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Movie suggestions: Flight and Gravity

Flight
Denzel Washington plays Whip Whitaker, an airline pilot who is addicted to alcohol, drugs, and sex. He has already lost his marriage and son because of his addictions. When the passenger jet that he is flying malfunctions and enters a dive that will kill everyone on board, Washington doesn’t panic. He makes an incredible midair maneuver, and in the resulting less severe crash landing, six die. Washington is credited with saving the lives of 131 people, and he is treated as a hero. But if the rest of the truth comes out – that he was drunk and high during that flight – he’ll lose his reputation and his career and will go to prison. Triggers relate to airplane crash, loss of loved ones, addiction to alcohol, addiction to drugs, addiction to sex, addiction to career, abandonment, being in truth, and paternal expectations. (2012, R)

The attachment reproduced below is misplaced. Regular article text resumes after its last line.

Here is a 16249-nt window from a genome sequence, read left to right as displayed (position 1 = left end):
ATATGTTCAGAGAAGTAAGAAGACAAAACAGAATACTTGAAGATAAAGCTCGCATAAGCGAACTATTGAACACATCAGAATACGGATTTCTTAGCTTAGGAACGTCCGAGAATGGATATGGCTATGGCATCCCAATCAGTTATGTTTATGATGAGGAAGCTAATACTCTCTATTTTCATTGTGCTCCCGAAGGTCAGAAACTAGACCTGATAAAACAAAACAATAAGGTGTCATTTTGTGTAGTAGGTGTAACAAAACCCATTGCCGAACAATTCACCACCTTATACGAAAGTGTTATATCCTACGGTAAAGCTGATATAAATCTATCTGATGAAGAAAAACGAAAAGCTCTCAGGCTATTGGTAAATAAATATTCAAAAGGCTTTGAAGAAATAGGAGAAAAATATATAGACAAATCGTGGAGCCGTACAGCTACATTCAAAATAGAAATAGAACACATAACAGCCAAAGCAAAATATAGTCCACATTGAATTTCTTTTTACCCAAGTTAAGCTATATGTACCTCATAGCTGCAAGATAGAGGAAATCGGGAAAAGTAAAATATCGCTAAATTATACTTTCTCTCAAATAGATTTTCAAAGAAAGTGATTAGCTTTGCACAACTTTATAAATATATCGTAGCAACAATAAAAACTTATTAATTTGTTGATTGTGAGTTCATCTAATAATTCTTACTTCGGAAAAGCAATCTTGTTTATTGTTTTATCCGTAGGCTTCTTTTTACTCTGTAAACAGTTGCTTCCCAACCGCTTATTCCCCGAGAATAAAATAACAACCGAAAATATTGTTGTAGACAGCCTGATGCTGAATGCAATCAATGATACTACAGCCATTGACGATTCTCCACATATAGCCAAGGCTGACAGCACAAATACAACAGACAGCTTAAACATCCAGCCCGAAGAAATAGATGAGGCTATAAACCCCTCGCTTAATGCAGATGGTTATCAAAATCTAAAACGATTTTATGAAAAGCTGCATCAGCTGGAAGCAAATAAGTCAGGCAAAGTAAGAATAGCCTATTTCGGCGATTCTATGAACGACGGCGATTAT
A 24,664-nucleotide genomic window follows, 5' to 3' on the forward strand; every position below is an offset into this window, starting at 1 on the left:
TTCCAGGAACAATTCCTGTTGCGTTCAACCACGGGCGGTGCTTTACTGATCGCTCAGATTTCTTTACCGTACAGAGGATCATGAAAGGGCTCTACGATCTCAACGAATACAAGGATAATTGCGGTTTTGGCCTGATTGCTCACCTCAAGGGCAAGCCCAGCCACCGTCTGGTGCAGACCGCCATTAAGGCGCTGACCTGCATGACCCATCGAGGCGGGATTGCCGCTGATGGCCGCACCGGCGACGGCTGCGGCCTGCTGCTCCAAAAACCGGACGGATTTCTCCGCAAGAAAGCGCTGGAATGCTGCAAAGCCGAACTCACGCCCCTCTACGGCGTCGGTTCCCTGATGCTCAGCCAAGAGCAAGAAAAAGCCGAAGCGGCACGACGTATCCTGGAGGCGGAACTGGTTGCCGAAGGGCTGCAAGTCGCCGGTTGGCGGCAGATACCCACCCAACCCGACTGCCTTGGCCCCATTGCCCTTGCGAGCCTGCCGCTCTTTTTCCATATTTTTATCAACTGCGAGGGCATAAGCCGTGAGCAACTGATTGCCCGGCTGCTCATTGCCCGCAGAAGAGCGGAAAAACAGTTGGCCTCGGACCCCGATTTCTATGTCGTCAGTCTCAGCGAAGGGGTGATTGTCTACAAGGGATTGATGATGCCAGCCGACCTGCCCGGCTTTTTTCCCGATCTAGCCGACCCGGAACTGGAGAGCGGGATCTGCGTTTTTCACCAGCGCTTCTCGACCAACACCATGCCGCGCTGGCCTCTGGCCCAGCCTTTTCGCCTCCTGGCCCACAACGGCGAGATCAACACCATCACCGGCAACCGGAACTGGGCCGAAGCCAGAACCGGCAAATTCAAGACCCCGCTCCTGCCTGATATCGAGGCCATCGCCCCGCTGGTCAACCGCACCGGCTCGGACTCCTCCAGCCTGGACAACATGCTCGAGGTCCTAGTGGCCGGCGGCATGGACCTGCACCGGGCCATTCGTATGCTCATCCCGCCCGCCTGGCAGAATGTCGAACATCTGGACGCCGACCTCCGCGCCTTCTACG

Gravity
Sandra Bullock plays Ryan Stone, a scientist on a mission in space. Ryan and Matt Kowalsky (George Clooney) are on a routine spacewalk when their shuttle is destroyed and they are stranded in space. Soon they are separated and Kowalsky dies. The rest of the movie follows Ryan as she works to get back to Earth safely on her own. Amid the action we learn that her young daughter had died four years earlier in a playground accident, and with this revelation the movie becomes a metaphor for Ryan’s withdrawal from life. She experiences loads of terror, which seems to help her move forward emotionally. This movie offers intense triggers for fear of abandonment and being alone, fear of things going wrong, fear of falling, and emotions around losing a child. (2013, PG13)